A psycho-sexual thriller that examines the effects of throwing erotic oil on a smoldering matrimonial mess, Chloe is never less than interesting thanks to a strong cast and a steady current of tension lurking below the surface of a seemingly civilized marriage.
Catherine (Julianne Moore) is a doctor who suspects her husband David (Liam Neeson), a professor, of having affairs. Catherine approaches Chloe (Amanda Seyfried), a high-class escort, and asks her to seduce David as a test of his resolve. David appears to fail the test miserably; but when Chloe starts to report back to Catherine the sordid details of her liaisons with David, Catherine finds herself strangely attracted both to Chloe and to the specifics of her husband's infidelity. Soon, the triangle spirals out of control and Catherine's son Michael is drawn into the turmoil.
Director Atom Egoyan keeps Chloe simmering, and allows his cast to sparkle in a demonstration of restrained rage among professionals. Moore anchors the film as the suspicious wife who finds her own lust spiraling in directions that she never anticipated. Neeson is adequately dark as the professor chafing under the restraints of his marriage. Seyfried has the most complex role, as an escort available for seduction services who gradually turns into a much more dangerous intrusion into Catharine's life.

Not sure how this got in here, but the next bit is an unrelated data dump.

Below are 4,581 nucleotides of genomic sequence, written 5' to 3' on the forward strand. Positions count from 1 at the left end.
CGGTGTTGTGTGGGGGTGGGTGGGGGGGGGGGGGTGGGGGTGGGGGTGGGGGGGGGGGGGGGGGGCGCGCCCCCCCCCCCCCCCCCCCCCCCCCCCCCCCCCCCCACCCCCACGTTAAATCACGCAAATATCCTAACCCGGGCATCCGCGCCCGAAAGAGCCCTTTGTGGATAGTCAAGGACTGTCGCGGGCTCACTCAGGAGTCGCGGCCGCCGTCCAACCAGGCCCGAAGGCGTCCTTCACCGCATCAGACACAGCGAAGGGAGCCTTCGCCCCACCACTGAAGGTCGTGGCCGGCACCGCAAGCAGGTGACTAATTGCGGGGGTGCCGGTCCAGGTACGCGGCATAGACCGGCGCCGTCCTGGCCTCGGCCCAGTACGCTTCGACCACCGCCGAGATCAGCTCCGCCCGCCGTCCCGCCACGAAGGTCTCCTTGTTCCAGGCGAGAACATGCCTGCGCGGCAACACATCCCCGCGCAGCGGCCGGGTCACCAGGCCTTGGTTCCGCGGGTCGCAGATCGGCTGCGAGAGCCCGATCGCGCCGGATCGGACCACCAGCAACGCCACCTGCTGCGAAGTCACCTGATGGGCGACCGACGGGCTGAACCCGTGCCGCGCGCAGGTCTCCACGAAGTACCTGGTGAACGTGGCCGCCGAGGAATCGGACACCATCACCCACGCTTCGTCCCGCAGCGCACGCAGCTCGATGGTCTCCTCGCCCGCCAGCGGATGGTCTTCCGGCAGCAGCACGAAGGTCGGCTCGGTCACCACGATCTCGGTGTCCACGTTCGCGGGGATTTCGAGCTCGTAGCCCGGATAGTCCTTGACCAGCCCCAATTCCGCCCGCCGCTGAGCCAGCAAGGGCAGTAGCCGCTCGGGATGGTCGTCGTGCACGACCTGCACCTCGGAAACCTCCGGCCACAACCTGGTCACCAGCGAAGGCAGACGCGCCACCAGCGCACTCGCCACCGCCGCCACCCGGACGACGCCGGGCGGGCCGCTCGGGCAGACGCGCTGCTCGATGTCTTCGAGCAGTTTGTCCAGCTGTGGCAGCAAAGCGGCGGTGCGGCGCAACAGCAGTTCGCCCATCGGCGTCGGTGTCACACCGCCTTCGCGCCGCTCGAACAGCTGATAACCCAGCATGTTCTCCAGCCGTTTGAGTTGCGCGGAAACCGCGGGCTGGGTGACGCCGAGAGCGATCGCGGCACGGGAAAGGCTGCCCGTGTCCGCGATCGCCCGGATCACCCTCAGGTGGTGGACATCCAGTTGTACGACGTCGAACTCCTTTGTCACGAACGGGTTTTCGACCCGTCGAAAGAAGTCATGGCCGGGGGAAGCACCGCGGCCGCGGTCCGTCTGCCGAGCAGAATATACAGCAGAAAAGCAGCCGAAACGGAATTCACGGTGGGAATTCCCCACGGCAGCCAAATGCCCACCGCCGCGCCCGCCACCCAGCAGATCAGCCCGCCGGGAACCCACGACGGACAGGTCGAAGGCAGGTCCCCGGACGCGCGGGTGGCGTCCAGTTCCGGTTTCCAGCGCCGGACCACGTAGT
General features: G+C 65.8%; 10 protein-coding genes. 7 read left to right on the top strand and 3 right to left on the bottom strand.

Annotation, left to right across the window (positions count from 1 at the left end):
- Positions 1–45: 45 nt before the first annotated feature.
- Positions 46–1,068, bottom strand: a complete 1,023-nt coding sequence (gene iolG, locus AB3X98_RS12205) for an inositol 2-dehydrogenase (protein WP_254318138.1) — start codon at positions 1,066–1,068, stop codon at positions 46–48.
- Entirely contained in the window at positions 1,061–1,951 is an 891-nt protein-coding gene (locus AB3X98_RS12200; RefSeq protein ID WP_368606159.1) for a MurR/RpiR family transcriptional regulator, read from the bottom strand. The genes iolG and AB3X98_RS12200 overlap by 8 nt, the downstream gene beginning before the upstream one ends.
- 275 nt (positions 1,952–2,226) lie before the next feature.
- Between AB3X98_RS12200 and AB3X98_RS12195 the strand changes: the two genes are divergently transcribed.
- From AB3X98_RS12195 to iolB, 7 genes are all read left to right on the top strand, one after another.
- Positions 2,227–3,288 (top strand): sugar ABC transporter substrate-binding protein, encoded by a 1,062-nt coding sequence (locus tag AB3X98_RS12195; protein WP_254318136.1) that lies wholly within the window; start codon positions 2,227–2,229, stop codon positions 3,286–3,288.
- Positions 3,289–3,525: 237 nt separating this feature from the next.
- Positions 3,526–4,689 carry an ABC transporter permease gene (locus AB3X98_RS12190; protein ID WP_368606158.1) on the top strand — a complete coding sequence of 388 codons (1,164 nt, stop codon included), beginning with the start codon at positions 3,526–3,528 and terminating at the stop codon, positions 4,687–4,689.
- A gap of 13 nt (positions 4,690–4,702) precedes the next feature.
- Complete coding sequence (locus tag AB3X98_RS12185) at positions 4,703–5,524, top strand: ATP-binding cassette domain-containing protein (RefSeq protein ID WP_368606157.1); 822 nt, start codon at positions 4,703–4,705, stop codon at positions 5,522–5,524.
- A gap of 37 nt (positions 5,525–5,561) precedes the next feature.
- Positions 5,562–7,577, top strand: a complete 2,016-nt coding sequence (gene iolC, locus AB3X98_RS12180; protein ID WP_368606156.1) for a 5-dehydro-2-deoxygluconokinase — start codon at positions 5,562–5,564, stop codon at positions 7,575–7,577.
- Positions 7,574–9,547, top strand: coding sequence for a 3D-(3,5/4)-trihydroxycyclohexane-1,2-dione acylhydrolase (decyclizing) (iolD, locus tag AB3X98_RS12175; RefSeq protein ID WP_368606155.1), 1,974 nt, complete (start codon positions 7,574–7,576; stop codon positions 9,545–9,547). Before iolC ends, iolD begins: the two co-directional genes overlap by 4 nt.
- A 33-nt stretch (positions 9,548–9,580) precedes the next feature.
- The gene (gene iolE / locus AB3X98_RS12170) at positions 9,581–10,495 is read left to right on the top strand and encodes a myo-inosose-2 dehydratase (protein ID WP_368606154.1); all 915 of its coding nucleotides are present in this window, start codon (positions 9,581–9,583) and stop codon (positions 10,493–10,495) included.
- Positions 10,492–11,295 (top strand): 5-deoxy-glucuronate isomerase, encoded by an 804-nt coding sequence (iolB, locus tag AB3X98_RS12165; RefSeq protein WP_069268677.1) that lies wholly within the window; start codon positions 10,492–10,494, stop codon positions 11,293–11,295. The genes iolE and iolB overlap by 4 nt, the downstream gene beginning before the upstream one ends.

Chloe does suffer from a less than satisfying and all too convenient ending, and it does not take too much effort to spot the main twist in the unfolding drama. There is also a lingering sense that Chloe is essentially a modernization of 1987's Fatal Attraction, with a few new wrinkles added.
Nevertheless, Chloe's main lesson is a good one to re-visit: the most polished sex triangles have sharp edges and dangerous pointy ends.
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